The school evaluates the impact of these initiatives as part of its school self-evaluation
  • Staff appraisal is used successfully to improve pupils’ progress, as well as linking appropriately
    with other school priorities.
  • Provision for pupils’ spiritual, moral, social and cultural development is good. Discrimination of
    any kind is not tolerated. These aspects, including equal opportunities, are promoted well
    through all that the school does and make a strong contribution to pupils’ personal development.
  • The school’s arrangements for safeguarding pupils fully meet statutory requirements.
  • The governance of the school:
    Governors are effective. The Chair of the Governing Body changes every two years. After their
    term of office Chairs of the Governing Body remain as governors and this ensures that the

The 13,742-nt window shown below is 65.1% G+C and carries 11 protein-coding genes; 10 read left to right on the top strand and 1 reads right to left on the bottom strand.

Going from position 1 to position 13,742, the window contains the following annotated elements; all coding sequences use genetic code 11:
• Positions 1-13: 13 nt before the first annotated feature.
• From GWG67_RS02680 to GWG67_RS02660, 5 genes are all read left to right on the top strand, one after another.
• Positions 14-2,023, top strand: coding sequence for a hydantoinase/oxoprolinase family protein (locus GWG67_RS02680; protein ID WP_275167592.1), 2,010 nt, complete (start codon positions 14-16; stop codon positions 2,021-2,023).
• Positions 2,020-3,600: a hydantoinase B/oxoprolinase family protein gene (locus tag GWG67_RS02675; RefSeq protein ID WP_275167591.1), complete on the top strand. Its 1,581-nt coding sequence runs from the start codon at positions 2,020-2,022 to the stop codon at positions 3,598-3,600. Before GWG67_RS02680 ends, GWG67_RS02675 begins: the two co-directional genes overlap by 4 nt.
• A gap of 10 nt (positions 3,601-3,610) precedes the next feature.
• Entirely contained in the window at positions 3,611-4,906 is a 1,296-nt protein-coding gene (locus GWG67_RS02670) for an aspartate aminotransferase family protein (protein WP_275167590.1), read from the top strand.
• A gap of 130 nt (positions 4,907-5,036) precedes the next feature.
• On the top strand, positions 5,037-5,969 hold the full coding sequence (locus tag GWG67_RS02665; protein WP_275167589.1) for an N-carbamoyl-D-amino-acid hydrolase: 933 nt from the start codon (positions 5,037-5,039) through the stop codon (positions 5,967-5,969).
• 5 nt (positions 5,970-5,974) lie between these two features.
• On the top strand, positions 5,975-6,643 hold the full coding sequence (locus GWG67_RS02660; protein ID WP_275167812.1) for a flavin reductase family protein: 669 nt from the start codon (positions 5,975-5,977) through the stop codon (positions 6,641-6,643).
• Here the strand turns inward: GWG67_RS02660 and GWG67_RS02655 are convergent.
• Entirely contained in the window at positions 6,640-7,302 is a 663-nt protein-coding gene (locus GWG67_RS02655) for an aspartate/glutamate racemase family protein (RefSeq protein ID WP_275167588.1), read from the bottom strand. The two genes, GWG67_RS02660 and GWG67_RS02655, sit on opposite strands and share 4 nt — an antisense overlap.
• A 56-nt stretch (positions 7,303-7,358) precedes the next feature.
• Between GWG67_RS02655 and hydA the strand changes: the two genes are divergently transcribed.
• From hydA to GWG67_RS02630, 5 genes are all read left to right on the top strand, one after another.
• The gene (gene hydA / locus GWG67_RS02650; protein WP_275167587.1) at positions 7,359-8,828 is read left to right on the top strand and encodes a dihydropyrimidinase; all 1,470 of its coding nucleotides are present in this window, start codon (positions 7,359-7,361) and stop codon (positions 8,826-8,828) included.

governing body is very knowledgeable. Governors undertake training regularly and are able to
    interpret pupil data, know how to compare school performance data with that of other schools
    nationally and are confident to ask the headteacher to explain issues related to pupil data.
    Governors have an overview of standards of teaching, how performance management is used
    to improve the quality of teaching and salary progression for other staff. They understand how
    pupil premium funding is being used and the impact of this on pupils’ progress. Governors use
    this knowledge to ask challenging questions to senior leaders about the performance of the
    school. Governors are regularly in school. They are each linked to a different year group and
    subject area. This gives governors a strong knowledge of progress that the school is making
    towards its areas identified for improvement. Governors have great confidence in the
    leadership of the headteacher.